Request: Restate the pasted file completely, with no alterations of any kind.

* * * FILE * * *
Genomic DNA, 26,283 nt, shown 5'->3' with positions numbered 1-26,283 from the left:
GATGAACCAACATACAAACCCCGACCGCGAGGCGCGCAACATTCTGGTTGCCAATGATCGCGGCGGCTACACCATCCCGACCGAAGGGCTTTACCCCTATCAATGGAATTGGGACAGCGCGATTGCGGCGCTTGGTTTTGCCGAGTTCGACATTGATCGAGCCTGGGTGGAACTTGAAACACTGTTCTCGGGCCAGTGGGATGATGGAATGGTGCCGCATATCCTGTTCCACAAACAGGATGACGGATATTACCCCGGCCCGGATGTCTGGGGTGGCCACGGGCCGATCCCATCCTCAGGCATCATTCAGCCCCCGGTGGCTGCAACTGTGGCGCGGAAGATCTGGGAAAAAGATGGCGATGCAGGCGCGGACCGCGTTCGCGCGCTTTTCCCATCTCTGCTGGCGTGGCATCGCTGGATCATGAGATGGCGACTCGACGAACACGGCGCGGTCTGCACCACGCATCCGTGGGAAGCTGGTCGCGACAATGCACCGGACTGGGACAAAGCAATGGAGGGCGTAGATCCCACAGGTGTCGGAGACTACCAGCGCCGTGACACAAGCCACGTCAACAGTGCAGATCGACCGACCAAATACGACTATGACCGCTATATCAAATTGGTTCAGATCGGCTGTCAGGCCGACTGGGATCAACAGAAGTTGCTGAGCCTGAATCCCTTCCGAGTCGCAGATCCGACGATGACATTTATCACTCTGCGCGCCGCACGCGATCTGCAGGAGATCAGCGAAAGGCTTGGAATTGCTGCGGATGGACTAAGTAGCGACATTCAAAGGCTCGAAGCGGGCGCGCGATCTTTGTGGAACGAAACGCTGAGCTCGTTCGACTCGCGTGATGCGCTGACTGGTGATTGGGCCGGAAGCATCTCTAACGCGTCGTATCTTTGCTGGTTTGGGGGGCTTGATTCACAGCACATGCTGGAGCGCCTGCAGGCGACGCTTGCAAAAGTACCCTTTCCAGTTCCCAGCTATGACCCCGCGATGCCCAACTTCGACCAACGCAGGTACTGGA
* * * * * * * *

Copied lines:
Genomic DNA, 26,283 nt, shown 5'->3' with positions numbered 1-26,283 from the left:
GATGAACCAACATACAAACCCCGACCGCGAGGCGCGCAACATTCTGGTTGCCAATGATCGCGGCGGCTACACCATCCCGACCGAAGGGCTTTACCCCTATCAATGGAATTGGGACAGCGCGATTGCGGCGCTTGGTTTTGCCGAGTTCGACATTGATCGAGCCTGGGTGGAACTTGAAACACTGTTCTCGGGCCAGTGGGATGATGGAATGGTGCCGCATATCCTGTTCCACAAACAGGATGACGGATATTACCCCGGCCCGGATGTCTGGGGTGGCCACGGGCCGATCCCATCCTCAGGCATCATTCAGCCCCCGGTGGCTGCAACTGTGGCGCGGAAGATCTGGGAAAAAGATGGCGATGCAGGCGCGGACCGCGTTCGCGCGCTTTTCCCATCTCTGCTGGCGTGGCATCGCTGGATCATGAGATGGCGACTCGACGAACACGGCGCGGTCTGCACCACGCATCCGTGGGAAGCTGGTCGCGACAATGCACCGGACTGGGACAAAGCAATGGAGGGCGTAGATCCCACAGGTGTCGGAGACTACCAGCGCCGTGACACAAGCCACGTCAACAGTGCAGATCGACCGACCAAATACGACTATGACCGCTATATCAAATTGGTTCAGATCGGCTGTCAGGCCGACTGGGATCAACAGAAGTTGCTGAGCCTGAATCCCTTCCGAGTCGCAGATCCGACGATGACATTTATCACTCTGCGCGCCGCACGCGATCTGCAGGAGATCAGCGAAAGGCTTGGAATTGCTGCGGATGGACTAAGTAGCGACATTCAAAGGCTCGAAGCGGGCGCGCGATCTTTGTGGAACGAAACGCTGAGCTCGTTCGACTCGCGTGATGCGCTGACTGGTGATTGGGCCGGAAGCATCTCTAACGCGTCGTATCTTTGCTGGTTTGGGGGGCTTGATTCACAGCACATGCTGGAGCGCCTGCAGGCGACGCTTGCAAAAGTACCCTTTCCAGTTCCCAGCTATGACCCCGCGATGCCCAACTTCGACCAACGCAGGTACTGGA